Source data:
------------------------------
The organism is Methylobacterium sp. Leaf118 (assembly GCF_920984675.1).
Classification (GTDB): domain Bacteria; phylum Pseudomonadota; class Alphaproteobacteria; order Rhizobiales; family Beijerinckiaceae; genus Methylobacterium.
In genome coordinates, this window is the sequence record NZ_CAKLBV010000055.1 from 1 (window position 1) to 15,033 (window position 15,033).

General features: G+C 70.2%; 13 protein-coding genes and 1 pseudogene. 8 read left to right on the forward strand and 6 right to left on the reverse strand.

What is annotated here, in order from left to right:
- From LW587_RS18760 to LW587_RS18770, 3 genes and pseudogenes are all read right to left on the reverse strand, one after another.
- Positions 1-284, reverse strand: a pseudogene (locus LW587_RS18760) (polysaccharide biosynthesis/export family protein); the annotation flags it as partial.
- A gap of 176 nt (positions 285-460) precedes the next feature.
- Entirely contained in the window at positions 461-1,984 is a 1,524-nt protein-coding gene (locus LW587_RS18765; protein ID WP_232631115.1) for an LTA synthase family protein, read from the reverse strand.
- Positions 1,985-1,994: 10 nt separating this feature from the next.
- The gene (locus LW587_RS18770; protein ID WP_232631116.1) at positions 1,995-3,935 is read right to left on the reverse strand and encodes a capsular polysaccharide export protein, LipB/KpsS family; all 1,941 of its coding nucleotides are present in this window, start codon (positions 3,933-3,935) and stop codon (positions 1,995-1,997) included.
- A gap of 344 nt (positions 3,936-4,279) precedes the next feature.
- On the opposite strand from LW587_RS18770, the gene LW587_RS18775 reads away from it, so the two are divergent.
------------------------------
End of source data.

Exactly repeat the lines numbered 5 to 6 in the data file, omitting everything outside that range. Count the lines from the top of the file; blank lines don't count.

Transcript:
What is annotated here, in order from left to right:
- From LW587_RS18760 to LW587_RS18770, 3 genes and pseudogenes are all read right to left on the reverse strand, one after another.